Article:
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In Microsoft IL, to call a method on a value type you need an indirect reference. Lets say we have an ILGenerator named "il" and that currently we have a Nullable on top of the stack, if we want to check whether it has a value then we could emit the following:

var local = il.DeclareLocal(typeof(Nullable<int>));
il.Emit(OpCodes.Stloc, local);
il.Emit(OpCodes.Ldloca, local);
var method = typeof(Nullable<int>).GetMethod("get_HasValue");
il.EmitCall(OpCodes.Call, method, null);

However it would be nice to skip saving it as a local variable, and simply call the method on the address of the variable already on the stack, something like:

il.Emit(/* not sure */);
var method = typeof(Nullable<int>).GetMethod("get_HasValue");
il.EmitCall(OpCodes.Call, method, null);

The ldind family of instructions looks promising (particularly ldind_ref) but I can't find sufficient documentation to know whether this would cause boxing of the value, which I suspect it might.

I've had a look at the C# compiler output, but it uses local variables to achieve this, which makes me believe the first way may be the only way. Anyone have any better ideas?

** Edit: Additional Notes **

Attempting to call the method directly, as in the following program with the lines commented out, doesn't work (the error will be "Operation could destabilise the runtime"). Uncomment the lines and you'll see that it does work as expected, returning "True".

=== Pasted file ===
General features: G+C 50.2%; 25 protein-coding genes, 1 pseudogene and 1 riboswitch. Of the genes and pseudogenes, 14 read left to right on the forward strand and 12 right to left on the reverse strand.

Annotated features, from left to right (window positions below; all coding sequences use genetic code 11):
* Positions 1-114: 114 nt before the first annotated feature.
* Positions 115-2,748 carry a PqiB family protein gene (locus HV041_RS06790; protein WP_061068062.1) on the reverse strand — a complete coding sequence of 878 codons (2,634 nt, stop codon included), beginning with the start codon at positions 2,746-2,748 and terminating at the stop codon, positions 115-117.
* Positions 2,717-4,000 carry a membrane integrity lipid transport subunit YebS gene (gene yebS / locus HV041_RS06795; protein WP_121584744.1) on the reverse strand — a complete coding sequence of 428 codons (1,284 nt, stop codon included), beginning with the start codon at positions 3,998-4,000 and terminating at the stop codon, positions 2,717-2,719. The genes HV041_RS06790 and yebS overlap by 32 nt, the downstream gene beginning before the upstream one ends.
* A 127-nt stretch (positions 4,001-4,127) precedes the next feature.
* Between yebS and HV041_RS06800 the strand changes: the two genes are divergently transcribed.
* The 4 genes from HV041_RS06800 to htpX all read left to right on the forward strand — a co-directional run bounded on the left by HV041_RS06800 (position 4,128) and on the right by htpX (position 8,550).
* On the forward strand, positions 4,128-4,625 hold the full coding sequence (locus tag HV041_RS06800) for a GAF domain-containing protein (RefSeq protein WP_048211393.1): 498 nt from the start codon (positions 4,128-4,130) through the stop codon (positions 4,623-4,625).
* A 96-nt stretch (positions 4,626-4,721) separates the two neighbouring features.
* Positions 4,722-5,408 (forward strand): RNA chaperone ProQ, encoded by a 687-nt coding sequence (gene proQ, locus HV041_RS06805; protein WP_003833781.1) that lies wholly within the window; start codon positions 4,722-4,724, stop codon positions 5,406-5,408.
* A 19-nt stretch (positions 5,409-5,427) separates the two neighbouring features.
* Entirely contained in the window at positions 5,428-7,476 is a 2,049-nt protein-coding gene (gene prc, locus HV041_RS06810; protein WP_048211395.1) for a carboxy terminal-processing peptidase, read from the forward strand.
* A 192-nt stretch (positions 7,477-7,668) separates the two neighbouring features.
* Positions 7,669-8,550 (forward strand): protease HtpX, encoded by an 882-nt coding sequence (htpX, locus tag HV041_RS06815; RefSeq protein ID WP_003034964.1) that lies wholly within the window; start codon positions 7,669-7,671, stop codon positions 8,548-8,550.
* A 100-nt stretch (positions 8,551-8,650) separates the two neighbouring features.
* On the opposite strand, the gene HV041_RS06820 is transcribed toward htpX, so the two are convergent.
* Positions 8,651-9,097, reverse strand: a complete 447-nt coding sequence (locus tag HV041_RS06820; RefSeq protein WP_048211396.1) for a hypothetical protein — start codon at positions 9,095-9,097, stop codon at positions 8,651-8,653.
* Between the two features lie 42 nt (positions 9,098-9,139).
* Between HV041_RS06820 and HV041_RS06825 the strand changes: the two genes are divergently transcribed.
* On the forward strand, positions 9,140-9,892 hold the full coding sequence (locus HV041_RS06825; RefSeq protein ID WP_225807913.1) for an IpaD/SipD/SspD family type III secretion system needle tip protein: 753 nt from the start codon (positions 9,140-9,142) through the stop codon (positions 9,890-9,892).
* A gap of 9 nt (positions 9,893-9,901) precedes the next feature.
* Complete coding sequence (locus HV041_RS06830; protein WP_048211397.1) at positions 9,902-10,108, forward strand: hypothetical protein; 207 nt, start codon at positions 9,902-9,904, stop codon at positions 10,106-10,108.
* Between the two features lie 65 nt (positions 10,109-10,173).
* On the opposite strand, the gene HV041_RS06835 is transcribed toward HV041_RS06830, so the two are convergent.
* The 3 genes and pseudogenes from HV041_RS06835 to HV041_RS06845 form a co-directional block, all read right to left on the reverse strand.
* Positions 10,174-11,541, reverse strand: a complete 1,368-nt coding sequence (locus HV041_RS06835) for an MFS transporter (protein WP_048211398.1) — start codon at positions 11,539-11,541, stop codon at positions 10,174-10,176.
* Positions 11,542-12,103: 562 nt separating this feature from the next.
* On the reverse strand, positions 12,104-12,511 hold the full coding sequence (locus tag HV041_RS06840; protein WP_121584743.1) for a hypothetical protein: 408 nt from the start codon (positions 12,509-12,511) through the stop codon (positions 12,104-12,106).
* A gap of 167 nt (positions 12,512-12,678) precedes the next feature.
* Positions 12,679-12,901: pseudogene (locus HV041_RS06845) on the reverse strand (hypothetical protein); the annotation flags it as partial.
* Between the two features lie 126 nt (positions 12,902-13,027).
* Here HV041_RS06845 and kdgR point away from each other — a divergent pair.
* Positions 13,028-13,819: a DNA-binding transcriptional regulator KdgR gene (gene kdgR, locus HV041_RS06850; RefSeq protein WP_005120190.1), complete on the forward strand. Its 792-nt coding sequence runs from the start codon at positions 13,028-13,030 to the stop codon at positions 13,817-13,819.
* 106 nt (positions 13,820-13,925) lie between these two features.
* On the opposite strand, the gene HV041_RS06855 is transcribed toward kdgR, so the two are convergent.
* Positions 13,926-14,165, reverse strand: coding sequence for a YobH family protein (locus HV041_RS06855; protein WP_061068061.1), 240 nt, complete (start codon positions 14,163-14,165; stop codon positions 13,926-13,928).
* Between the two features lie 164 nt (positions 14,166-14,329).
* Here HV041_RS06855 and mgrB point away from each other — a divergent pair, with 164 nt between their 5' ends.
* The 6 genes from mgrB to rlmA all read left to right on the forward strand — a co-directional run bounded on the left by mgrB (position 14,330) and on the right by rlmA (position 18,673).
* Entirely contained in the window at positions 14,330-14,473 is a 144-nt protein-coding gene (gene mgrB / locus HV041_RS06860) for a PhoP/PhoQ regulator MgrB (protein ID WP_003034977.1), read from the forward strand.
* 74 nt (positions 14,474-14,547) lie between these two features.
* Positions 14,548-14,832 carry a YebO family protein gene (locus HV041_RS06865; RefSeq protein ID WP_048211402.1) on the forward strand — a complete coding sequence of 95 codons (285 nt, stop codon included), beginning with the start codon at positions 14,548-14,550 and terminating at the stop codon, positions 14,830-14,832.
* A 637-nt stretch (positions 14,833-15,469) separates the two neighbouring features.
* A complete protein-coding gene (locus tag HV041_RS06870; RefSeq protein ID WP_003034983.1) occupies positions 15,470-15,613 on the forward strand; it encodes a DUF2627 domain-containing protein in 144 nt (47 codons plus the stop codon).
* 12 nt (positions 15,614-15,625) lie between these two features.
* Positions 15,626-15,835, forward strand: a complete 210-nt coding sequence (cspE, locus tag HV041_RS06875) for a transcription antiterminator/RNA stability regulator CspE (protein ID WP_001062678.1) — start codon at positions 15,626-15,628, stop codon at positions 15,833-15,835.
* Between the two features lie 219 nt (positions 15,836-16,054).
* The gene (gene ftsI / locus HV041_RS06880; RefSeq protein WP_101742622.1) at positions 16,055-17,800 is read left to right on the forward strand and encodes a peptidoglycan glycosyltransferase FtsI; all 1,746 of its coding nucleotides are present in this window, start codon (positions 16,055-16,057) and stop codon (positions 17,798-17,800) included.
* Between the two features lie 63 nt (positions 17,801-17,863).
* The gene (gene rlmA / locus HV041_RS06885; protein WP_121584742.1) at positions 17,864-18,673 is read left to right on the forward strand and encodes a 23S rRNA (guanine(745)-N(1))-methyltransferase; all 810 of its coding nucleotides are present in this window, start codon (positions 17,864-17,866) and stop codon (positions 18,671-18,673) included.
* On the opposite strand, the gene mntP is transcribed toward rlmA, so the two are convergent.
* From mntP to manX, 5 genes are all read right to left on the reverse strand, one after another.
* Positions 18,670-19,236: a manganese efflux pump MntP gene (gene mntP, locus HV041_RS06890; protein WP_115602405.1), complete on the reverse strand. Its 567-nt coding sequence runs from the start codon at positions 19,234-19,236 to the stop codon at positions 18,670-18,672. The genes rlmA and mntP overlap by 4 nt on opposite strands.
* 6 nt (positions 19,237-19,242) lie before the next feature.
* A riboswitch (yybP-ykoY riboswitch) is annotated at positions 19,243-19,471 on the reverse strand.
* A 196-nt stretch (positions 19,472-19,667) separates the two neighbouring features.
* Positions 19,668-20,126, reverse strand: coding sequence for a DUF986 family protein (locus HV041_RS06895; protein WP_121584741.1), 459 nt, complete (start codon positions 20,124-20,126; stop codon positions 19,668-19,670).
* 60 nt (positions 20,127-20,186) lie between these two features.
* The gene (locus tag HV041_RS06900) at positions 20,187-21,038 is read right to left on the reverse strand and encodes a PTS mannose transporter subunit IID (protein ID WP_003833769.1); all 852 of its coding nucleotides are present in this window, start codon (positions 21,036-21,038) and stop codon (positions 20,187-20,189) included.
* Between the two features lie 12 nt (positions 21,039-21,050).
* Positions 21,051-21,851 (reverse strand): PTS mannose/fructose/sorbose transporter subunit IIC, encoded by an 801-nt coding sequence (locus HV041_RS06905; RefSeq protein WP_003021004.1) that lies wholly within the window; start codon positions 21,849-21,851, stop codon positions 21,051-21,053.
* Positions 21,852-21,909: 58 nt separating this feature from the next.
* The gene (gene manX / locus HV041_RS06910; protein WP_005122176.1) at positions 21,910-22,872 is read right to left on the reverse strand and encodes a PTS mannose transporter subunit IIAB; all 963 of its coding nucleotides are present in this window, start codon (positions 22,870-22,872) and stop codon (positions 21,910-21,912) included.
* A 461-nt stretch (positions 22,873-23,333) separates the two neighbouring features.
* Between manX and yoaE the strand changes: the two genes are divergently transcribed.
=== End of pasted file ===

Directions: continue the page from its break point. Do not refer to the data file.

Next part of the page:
var m = new DynamicMethod("M", typeof(bool), Type.EmptyTypes);
var il = m.GetILGenerator();
var ctor = typeof(Nullable<int>).GetConstructor(new[] { typeof(int) });
il.Emit(OpCodes.Ldc_I4_6);
il.Emit(OpCodes.Newobj, ctor);
//var local = il.DeclareLocal(typeof(Nullable<int>));
//il.Emit(OpCodes.Stloc, local);
//il.Emit(OpCodes.Ldloca, local);
var getValue = typeof(Nullable<int>).GetMethod("get_HasValue");
il.Emit(OpCodes.Call, getValue);
il.Emit(OpCodes.Ret);
Console.WriteLine(m.Invoke(null, null));

So you can't simply call the method with the value on the stack because it's a value type (though you could if it was a reference type).

What I'd like to achieve (or to know whether it is possible) is to replace the three lines that are shown commented out, but keep the program working, without using a temporary local.

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3 Answers 3

up vote 2 down vote accepted

If the variable is already on the stack, you can go ahead and just emit the method call.

It seems that the constructor doesn't push the variable on the stack in a typed form. After digging into the IL a bit, it appears there are two ways of using the variable after constructing it.

You can load the variable that will store the reference onto the evaluation stack before calling the constructor, and then load that variable again after calling the constructor like so:

DynamicMethod method = new DynamicMethod("M", typeof(bool), Type.EmptyTypes);
ILGenerator il = method.GetILGenerator();
Type nullable = typeof(Nullable<int>);
ConstructorInfo ctor = nullable.GetConstructor(new Type[] { typeof(int) });
MethodInfo getValue = nullable.GetProperty("HasValue").GetGetMethod();
LocalBuilder value = il.DeclareLocal(nullable); 		

// load the variable to assign the value from the ctor to